Severe Service Valves (SSVs) vs General Purpose Valves (GPVs)
Does Your Application call for an SSV or a GPV?
Valves are really used for just two main functions – to either control a process or isolate a process. That’s it, control or isolate.
However, the conditions under which valves must perform can vary greatly – from harsh and caustic chemical environments to extremely high pressure processes. Valves that have to stand up under tough and corrosive applications are referred to as Severe Service Valves, or SSVs.
Unfortunately, there is very little global agreement on what type of applications call for SSVs versus GPVs (general purpose valves). SSVs can mean different things to different people, though they are usually identified by the applications they’re used for and the environments in which they must function.
Luckily, in 2017, the Manufacturers Standardization Society (MSS) began the process of standardizing the definition and requirements of SSVs by creating the Severe Service Valve Task Force, which is determined to set the minimum requirements a valve must perform to when faced with extreme conditions.
What is a Severe Service Valve as most people understand it today?
SSVs must be “high performance,” but of course that term can mean different things to different people. That’s why it’s important to define standards for when an application calls for a Severe Service Valve versus a General Purpose Valve.
All industries use SSVs, but some industries will have greater need for severe service valves, such as the chemical manufacturing industry, where valves often come into contact with harsh and corrosive chemicals. The challenge is for the valves to continue performing at the basic level required by the process, even within these caustic environments.
An SSV must deliver a minimum performance over a minimum period of time in a harsh environment. SSVs are often identified by their application and those applications are usually challenging to the valve’s ability to survive and perform to its highest standard over an extended period of time. A valve that can survive in the application for a defined duration performing a basic function (control or isolation) up and until the agreed upon duration is reached is considered an SSV.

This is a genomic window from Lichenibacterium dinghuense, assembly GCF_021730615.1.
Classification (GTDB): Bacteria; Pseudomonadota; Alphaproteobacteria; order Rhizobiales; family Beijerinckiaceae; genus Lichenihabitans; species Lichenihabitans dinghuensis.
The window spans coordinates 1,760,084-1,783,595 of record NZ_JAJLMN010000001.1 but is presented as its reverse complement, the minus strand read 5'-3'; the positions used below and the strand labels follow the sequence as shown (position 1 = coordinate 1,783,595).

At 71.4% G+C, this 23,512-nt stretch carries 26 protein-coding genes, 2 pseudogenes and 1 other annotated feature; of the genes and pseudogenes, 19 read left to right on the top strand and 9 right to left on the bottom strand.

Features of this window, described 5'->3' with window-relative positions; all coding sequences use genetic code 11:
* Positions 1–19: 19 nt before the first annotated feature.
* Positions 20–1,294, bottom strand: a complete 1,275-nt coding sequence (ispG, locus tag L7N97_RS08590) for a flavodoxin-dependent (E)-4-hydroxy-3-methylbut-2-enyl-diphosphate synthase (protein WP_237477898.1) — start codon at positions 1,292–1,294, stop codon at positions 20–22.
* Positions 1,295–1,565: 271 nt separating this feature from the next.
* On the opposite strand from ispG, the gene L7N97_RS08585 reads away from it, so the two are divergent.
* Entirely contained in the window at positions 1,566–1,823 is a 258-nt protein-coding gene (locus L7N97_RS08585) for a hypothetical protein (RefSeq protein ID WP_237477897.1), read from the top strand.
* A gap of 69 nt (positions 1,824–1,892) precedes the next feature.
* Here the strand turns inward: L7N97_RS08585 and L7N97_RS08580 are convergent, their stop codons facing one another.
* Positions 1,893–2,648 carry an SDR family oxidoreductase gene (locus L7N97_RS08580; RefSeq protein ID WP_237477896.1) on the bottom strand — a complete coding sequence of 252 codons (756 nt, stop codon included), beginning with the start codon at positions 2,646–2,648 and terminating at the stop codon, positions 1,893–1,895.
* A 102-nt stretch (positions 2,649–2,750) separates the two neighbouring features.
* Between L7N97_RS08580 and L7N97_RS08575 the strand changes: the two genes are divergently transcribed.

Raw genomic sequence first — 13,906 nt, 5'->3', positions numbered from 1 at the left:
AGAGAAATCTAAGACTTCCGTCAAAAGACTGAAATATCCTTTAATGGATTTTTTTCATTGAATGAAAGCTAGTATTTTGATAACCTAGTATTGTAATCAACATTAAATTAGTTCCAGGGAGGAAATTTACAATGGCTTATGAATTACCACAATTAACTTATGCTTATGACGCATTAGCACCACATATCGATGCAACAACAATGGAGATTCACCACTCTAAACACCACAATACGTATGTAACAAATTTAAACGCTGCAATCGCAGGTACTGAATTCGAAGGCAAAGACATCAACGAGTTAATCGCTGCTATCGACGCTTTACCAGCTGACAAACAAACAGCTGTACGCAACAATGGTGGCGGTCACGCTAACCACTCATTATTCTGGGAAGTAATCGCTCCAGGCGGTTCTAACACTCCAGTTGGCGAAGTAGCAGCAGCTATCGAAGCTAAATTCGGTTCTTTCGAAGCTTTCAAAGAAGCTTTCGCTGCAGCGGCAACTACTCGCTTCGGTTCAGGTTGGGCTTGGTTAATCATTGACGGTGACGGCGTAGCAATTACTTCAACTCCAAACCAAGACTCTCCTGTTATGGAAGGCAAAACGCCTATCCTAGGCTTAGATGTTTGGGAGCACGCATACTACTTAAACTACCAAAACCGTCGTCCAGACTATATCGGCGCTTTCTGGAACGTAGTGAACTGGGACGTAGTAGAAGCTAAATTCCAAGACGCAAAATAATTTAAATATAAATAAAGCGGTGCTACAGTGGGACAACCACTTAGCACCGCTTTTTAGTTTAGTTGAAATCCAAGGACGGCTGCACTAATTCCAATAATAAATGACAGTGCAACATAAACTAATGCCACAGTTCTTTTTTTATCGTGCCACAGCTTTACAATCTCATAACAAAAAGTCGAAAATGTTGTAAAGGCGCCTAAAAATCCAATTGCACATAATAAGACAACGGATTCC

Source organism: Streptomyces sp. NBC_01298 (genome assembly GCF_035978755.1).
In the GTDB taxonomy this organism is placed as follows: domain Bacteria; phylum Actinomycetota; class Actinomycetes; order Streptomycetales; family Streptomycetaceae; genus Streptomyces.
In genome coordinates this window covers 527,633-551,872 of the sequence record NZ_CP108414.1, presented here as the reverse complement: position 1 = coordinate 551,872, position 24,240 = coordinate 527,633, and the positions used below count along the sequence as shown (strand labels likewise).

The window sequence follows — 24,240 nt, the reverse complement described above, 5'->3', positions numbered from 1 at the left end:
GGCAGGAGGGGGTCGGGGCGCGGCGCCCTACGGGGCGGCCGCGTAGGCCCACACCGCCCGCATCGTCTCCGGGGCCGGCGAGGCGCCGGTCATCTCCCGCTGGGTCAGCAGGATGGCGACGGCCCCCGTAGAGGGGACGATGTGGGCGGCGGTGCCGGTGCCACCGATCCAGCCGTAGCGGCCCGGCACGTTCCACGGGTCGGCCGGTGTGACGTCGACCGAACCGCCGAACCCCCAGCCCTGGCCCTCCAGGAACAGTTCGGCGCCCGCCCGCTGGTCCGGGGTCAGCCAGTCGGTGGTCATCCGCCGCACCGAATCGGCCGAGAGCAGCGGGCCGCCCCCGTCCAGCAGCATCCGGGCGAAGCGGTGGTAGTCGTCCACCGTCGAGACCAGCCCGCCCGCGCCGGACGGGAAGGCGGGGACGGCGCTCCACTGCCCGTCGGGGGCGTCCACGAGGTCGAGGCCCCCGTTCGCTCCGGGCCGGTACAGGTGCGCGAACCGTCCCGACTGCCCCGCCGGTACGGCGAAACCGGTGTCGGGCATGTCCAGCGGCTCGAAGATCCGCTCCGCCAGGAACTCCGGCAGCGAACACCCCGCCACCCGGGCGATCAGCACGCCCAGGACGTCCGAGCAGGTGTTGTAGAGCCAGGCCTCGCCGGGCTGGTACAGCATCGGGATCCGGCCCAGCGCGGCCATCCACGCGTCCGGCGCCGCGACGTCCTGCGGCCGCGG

The consequence of a failure or degradation of performance in an SSV can have a worse impact on the process within which it’s operating than a regular GPV. So generally, corrosion is a key element in determining the need for an SSV and whether a valve counts as an SSV – they need to be able to stand up to the corrosive atmospheres.
If they cannot, they are a general purpose valve, or GPV and should not be used in an application that calls for an SSV.
Defining & Standardizing the Need for SSVs
The MSS is still some ways off from producing a Standard Practice to define what applications need SSVs as opposed to GPVs as well as to what standards a valve must perform in order to be considered an SSV. But the fact that they are moving toward defining this is a big step in the right direction to helping end users choose the right valve for their process.
This helps to increase both the efficiency and safety of your plant operations avoiding expensive down time and safety hazards. It’s important to ensure you’re using the right parts in every step of your operations process and the right valve repair and maintenance company can also lend you’re their expertise in this area, as well.